On Wednesday, Chinese electronics major Xiaomi put “India’s fastest charging smartphone” up for sale. The Xiaomi 11i Hypercharge supposedly charges to 100% within 15 minutes and retails from Rs 26,999 (US$365). Next week, Xiaomi will launch the 11T Pro, which it calls “The Hyperphone”. It has a 10-bit AMOLED AMOLED AMOLED AMOLED (active-matrix organic light-emitting diodes) is a type of OLED display device technology. AMOLED display quality is much better than the OLEDs as it contains an additional layer of TFTs and follows backplane technologies. display, among other features, and is expected to be priced around Rs 50,000 (US$675).
These are just two of at least six premium phones Xiaomi plans to launch this year, The Ken has learnt. This points to a major change in the 12-year-old company’s strategy. It’s finally trying to join the big-boy league.
Xiaomi has never quite been associated with premium smartphones. Ever since it entered India in 2014, it sought to woo the country’s value-conscious consumers by positioning itself as an “affordable brand with great specifications”. It worked like a charm—with an online-only retail approach, which further reduced costs, Xiaomi became became The Ken Xiaomi’s bittersweet path to ending Samsung’s 5-year India reign Read more the largest smartphone brand in the country in just three years.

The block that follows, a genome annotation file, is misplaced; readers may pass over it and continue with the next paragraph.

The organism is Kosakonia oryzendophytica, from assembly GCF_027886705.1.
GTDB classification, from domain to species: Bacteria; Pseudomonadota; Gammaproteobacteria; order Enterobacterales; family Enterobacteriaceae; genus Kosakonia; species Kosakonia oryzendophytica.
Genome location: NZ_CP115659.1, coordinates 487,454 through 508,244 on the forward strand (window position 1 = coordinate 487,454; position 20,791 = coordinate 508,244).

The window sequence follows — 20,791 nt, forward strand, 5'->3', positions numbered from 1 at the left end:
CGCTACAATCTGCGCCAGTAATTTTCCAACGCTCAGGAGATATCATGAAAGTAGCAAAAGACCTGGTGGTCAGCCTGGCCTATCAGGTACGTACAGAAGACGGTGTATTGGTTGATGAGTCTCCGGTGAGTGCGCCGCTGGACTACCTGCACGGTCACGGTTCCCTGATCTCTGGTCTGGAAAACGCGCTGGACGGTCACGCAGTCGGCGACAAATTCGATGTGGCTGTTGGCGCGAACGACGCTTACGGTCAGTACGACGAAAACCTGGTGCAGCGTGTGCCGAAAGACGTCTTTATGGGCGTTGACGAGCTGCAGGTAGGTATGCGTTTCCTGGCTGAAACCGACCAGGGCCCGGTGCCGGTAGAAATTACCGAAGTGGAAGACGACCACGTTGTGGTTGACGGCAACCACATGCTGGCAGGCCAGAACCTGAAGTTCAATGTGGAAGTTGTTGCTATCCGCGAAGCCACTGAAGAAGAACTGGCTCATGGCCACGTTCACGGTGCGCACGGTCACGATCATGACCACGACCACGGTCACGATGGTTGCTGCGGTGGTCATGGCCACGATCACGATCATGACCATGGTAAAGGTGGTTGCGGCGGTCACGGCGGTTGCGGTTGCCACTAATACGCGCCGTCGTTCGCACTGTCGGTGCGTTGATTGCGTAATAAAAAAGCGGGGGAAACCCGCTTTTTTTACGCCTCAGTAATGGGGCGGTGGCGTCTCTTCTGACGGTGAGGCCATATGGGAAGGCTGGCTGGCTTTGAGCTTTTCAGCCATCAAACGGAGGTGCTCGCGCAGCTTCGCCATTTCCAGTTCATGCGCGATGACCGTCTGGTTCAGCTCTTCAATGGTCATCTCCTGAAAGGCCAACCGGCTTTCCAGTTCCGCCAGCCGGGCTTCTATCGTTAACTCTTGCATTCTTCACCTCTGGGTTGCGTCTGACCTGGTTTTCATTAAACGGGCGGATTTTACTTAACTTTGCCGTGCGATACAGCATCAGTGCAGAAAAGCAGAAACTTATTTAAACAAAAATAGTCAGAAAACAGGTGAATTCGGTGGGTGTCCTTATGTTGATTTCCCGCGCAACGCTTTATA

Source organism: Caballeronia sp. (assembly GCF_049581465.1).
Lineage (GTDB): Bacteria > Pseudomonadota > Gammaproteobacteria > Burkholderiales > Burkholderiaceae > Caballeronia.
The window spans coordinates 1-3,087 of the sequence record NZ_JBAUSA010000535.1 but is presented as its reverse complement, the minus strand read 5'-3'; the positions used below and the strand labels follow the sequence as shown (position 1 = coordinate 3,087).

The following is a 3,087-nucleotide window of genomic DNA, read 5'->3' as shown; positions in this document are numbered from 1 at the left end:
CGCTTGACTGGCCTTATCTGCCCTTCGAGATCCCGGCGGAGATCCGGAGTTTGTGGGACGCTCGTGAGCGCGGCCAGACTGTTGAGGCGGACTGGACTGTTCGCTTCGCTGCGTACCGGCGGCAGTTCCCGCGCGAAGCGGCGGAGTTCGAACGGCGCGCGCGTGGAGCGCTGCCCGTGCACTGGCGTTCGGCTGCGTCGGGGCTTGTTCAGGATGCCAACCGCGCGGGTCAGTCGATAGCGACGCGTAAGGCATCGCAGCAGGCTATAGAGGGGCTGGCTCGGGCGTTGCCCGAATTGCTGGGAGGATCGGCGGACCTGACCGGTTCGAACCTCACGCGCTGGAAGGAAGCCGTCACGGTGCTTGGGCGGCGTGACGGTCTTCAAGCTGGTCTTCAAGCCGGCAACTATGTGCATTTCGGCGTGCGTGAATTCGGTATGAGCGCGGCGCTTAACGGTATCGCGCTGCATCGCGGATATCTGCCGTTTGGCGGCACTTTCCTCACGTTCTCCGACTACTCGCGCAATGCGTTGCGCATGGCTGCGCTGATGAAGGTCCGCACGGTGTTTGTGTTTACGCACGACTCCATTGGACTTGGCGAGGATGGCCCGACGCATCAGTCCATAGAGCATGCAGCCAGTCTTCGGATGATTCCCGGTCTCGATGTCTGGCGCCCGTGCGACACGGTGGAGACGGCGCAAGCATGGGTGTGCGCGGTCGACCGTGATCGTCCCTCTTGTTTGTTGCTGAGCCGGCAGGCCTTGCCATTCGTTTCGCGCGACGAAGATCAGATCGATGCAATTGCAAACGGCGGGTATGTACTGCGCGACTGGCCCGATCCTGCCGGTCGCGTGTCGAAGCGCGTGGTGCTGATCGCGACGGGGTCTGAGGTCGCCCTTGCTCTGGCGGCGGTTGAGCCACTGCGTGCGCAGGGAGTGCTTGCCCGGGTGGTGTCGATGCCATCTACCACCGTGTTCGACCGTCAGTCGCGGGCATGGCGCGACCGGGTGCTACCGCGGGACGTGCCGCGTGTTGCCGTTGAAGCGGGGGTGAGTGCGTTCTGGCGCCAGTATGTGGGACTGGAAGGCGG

And it has maintained that lead to date. In the quarter ended September 2021, Xiaomi had a 22% market share in India, according to market research company Counterpoint Research. Second-placed Samsung was not too far behind at 19%. In the process, Xiaomi has shipped 11.2 million units, making India its biggest smartphone market.
However, Xiaomi has been forced to ditch the budget focus amidst an increasing affinity towards more advanced smartphones and criticism around the previous versions of its Android-based operating system. The latest MIUI 12.5 followed in April 2021, which Xiaomi says is its cleanest OS till date, with no advertisements or bloatware bloatware Bloatware Bloatware is commercial software that is preinstalled on a device by the manufacturer, whether it's useful or not, and tends to waste memory and resources. While some of these apps may be useful, the majority of them simply sit there taking up storage space and, in some cases, affecting the performance of your phone. . But this came with a cost.
Xiaomi relies heavily on ad revenue from its internet services internet services The Ken Xiaomi wants India addicted to its internet services.